We’re still in beta and by invite only
As a student enrolled in the MBA program at Western Kentucky University, I was tasked, along with four other students, to work with the Suzanne Vitale Clinical Education Complex (CEC) on a survey administration project to help them achieve directed growth. This was a practicum assignment that was intended to give us some real world experience, and I can certainly attest that it did just that.
The CEC is a community-based clinic that houses various programs that assist children and young adults who have developmental delay issues. Our objective, as dictated by the CEC, was to create a community needs assessment in an effort to ascertain how effectively the CEC met the needs of our specific community.
The main problem that the CEC faced was that they were growing too fast, but still had access to only a relatively small amount of resources. Our job, through the community needs assessment, was to determine what the community needed most, so that the CEC could efficiently direct their growth based on the community’s prioritization of needs.
It is also worth noting that the groups we were placed in lasted the duration of our MBA program, so we had already gotten to know each other fairly well. It is safe to say that we had already surpassed the socialization stage and were gelling as a group. It had always been the case with this group that we operated without a clear-cut leader. We were placed in our groups based on our specializations determined by our undergraduate degrees. We felt that it was best for the person with the most knowledge to take the reins whenever the situation arose.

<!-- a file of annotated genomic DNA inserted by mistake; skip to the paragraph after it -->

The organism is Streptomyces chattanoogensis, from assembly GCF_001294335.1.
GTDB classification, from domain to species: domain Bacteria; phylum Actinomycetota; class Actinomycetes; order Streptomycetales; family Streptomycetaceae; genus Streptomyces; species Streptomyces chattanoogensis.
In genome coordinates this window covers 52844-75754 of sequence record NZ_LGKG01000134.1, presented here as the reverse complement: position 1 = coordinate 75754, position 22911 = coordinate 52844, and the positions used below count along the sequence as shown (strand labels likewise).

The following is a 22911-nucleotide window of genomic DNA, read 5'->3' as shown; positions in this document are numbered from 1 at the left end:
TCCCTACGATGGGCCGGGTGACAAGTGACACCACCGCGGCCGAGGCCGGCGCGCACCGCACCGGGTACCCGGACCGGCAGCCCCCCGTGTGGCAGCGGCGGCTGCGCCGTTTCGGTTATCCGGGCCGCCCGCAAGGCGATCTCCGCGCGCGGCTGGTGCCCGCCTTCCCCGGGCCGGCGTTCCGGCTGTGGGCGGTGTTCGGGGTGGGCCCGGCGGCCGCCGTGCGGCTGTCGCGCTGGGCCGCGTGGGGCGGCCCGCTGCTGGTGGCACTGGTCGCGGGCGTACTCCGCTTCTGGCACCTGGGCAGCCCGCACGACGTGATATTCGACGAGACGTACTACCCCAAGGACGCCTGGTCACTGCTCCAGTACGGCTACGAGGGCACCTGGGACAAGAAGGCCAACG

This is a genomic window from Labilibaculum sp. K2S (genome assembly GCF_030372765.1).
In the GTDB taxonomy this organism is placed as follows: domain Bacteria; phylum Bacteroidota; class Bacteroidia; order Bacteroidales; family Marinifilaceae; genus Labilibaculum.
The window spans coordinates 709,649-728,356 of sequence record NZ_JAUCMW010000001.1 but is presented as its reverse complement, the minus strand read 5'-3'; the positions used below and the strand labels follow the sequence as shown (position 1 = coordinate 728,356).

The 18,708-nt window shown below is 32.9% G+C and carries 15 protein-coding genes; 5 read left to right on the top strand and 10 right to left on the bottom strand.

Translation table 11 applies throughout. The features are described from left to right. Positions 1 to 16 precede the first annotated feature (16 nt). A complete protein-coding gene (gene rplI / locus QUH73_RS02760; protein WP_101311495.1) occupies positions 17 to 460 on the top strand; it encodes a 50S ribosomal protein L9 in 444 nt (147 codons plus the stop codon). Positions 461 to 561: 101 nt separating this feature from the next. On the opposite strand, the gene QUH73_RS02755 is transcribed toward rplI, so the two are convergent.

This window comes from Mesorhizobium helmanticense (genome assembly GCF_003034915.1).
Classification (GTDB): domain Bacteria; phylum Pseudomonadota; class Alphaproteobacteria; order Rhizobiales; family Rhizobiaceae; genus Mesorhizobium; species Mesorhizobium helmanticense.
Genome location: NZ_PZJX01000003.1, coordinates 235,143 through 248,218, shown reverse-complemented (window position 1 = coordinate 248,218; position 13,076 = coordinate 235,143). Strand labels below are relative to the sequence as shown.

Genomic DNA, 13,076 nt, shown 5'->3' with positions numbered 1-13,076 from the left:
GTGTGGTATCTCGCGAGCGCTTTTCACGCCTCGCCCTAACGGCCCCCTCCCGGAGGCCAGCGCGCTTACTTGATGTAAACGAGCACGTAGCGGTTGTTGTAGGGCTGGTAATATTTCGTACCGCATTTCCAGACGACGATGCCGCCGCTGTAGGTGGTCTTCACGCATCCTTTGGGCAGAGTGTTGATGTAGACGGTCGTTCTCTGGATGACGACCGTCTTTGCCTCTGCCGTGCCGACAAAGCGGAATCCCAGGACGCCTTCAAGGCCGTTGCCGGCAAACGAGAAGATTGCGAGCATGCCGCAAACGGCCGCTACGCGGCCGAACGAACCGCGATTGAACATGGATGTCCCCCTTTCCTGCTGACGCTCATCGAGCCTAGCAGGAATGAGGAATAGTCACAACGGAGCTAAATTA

After a couple of group meetings, we came to a consensus that the most efficient and effective way to take the temperature of the community’s needs was to simply administer a survey. This is the point where we had to make a decision: Do we go for volume by sending out as many surveys as possible, or do we purposely bias our survey pool because of the nature of our community subset (people who care for children or young adults with special needs)? This would affect how we went about the survey administration.
We decided that we would purposefully target that specific subset for our survey sample, as it would yield the most relevant and educated/experience-based results. For us, it was much more beneficial to have fewer, more insightful survey responses than a volume of surveys filled out by those who are largely uneducated on the topic.
As for the survey itself, we included both qualitative and quantitative items. Most of the question items were based on the Likert scale, with an intentional omission of the “indifferent” option so as to prevent any lukewarm answers. We also listed some general needs (based off of what the CEC’s current programs offered) and had participants rank them in order of importance. This was the crux of our survey, as we could use these results to help us prioritize growth for the CEC.
The survey was administered through hard copies and also via an electronic survey service called Qualtrics. In terms of response rate, we hovered around 30% (which is exceptional in most cases). We attributed this to the bias of our survey pool, which was pre-conditioned to care about the topic.
Overall, the survey administration project proved to be a great experience. It was my first real taste of applied research, and we were able to provide a detailed report to the CEC, who in turn implemented a strategy based on our findings and recommendations. It was quite satisfying to see business applications make a difference in the community.